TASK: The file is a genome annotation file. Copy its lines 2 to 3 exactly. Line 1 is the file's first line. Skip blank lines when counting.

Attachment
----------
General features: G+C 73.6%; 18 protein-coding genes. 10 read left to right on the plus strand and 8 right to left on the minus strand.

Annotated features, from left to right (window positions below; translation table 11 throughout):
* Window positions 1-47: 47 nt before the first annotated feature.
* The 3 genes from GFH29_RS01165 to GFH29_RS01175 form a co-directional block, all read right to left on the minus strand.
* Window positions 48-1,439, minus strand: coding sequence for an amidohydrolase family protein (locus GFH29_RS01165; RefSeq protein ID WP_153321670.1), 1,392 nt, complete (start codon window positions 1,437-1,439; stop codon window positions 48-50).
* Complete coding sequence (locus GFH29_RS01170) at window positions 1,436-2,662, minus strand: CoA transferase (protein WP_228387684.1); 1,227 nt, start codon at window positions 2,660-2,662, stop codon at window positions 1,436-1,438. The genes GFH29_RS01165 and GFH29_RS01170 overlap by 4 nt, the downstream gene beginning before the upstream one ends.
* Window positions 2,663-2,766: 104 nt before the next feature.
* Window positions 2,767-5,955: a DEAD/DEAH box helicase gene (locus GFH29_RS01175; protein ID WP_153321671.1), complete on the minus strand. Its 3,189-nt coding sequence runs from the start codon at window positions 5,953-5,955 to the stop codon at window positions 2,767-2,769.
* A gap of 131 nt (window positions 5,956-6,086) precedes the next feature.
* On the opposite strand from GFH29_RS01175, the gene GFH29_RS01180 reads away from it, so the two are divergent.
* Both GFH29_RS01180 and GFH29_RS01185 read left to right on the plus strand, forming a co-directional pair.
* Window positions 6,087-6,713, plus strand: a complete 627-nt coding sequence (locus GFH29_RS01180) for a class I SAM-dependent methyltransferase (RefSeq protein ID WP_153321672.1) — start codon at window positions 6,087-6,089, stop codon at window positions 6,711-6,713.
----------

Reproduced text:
Annotated features, from left to right (window positions below; translation table 11 throughout):
* Window positions 1-47: 47 nt before the first annotated feature.